Forgestone Capital CEO Trevor Blakely. (Courtesy Forgestone)

Forgestone Capital was created eight years ago and has grown into a full-service real estate investment firm with $6 billion of assets under management and another $1 billion in development projects.

Along the way, Forgestone has built a 19-person team with expertise in planning, development, income analytics, asset management and debt financing. Its three primary areas of business are: private equity; advisory and asset management services; and a mortgage fund.

Properties Forgestone is involved with include: TELUS Garden and Royal Centre in Vancouver; 777 Bay Street in Toronto; Gold House in Burnaby; and Forest Glen Shopping Centre in Kitchener.

Forgestone’s initial focus was on closed-end opportunity funds which invest both directly and with like-minded partners. There’s no restriction on asset class or geography, although the primary markets of interest are the Greater Toronto Area, Vancouver, Montreal and Ottawa.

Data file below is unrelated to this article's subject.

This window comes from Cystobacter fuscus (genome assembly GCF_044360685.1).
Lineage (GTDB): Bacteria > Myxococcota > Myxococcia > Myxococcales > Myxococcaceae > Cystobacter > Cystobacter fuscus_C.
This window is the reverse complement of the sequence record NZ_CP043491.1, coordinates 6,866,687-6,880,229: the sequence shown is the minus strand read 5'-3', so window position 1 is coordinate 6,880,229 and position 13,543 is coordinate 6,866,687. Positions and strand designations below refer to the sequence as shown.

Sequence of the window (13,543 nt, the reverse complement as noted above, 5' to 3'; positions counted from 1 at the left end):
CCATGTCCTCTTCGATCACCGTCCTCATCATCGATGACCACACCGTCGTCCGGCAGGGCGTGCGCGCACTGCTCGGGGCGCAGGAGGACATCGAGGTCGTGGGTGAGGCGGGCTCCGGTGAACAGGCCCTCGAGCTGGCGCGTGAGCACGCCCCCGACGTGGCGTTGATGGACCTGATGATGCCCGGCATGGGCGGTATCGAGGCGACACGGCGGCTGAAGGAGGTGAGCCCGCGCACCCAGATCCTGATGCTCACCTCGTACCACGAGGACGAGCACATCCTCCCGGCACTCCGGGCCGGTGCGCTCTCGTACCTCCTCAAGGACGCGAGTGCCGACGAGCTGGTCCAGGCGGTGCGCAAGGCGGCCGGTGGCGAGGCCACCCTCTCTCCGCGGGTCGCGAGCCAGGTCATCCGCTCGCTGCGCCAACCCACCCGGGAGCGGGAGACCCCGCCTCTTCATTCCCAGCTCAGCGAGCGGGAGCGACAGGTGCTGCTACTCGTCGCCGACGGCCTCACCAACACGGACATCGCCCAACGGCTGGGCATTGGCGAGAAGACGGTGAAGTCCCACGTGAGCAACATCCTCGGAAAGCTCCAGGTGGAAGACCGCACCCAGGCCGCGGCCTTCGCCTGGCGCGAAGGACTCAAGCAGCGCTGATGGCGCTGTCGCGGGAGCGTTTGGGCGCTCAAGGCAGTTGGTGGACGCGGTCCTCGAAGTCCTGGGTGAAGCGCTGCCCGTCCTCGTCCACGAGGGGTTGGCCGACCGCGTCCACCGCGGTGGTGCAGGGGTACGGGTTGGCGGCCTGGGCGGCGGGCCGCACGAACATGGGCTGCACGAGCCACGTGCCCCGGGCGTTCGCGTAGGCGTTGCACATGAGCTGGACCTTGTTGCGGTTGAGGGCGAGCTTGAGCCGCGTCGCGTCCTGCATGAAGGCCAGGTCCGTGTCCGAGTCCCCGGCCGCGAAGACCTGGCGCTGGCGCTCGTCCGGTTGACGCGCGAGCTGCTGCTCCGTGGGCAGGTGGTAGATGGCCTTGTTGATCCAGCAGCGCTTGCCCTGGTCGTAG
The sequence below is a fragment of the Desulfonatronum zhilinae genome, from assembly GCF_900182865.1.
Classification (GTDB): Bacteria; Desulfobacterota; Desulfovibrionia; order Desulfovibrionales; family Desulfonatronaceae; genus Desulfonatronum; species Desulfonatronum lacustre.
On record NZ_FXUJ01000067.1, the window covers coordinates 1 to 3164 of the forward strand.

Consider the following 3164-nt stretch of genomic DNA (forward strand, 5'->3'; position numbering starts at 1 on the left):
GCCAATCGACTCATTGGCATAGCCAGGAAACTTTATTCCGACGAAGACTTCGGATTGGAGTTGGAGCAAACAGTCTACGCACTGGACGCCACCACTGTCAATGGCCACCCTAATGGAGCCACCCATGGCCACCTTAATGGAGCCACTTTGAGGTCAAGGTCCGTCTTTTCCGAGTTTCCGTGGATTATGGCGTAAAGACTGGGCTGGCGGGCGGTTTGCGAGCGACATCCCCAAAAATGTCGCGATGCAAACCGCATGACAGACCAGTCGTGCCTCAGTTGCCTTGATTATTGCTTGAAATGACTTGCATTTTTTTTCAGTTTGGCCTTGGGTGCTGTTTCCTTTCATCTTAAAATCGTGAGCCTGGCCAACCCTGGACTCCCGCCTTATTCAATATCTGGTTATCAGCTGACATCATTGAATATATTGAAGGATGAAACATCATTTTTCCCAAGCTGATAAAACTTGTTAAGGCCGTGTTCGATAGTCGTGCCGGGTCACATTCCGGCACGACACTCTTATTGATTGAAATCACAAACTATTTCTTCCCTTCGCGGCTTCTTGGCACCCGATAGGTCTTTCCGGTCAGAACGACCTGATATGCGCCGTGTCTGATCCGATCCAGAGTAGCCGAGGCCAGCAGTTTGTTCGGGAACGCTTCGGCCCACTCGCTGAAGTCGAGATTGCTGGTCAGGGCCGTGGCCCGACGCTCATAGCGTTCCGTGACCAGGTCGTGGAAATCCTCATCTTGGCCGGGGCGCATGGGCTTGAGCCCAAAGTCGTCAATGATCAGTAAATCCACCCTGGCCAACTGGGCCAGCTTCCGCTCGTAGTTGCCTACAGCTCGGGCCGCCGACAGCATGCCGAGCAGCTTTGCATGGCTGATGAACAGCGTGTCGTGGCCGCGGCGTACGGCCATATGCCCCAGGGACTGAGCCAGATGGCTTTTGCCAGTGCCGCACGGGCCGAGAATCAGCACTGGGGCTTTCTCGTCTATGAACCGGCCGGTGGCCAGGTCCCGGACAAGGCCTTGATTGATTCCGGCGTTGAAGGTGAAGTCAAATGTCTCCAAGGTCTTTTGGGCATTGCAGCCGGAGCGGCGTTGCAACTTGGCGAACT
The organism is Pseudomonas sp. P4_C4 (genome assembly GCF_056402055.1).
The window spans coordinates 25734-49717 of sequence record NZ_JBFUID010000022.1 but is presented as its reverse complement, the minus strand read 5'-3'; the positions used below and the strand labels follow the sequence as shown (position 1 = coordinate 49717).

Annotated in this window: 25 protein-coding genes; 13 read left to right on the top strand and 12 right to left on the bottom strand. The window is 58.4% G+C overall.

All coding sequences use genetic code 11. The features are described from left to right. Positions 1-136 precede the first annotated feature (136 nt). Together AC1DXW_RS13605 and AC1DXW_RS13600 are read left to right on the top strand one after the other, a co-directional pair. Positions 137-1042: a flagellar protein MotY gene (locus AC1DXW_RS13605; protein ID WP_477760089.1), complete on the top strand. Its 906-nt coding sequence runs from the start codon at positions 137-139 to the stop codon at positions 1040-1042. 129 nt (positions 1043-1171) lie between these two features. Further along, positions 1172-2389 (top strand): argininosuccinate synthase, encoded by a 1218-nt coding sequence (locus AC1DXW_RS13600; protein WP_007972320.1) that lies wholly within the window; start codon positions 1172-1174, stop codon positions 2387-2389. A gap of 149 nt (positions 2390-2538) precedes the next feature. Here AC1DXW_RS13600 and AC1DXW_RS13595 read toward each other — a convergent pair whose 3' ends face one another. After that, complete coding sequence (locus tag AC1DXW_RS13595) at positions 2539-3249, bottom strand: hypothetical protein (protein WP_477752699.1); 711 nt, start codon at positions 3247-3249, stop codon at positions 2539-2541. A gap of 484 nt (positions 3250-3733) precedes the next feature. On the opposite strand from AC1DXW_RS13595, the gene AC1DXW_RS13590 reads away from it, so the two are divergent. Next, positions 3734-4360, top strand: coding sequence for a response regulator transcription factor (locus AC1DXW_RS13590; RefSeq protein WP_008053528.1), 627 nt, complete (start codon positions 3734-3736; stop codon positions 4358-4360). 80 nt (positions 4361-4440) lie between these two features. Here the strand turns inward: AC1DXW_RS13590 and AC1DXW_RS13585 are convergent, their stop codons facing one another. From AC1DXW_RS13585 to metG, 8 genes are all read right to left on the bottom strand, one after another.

“We remain active and are looking at all sorts of different things in the post-COVID environment,” chief executive officer Trevor Blakely told RENX. “We’re finishing our third fund off this year and then will look at what the tea leaves show in the market in terms of how we would deploy a fourth fund.”

Forgestone Mortgage Fund LP

The open-ended Forgestone Mortgage Fund LP has been operating for a year-and-a-half and has been the biggest growth area of the Toronto-based company’s business during the pandemic. It has just north of $300 million in capital, which is about 50 per cent deployed.

“We think like principals because we’re equity players, but we lend like partners,” said Blakely. “Almost all of the deals we become involved with are partnerships.”

Most of the lending over the past year has been on first and second mortgages of up to 85 per cent.

IMAGE: Forgestone Capital president of mortgage investments Stefan Simonyi. (Courtesy Forgestone)

Forgestone Capital president of mortgage investments Stefan Simonyi. (Courtesy Forgestone)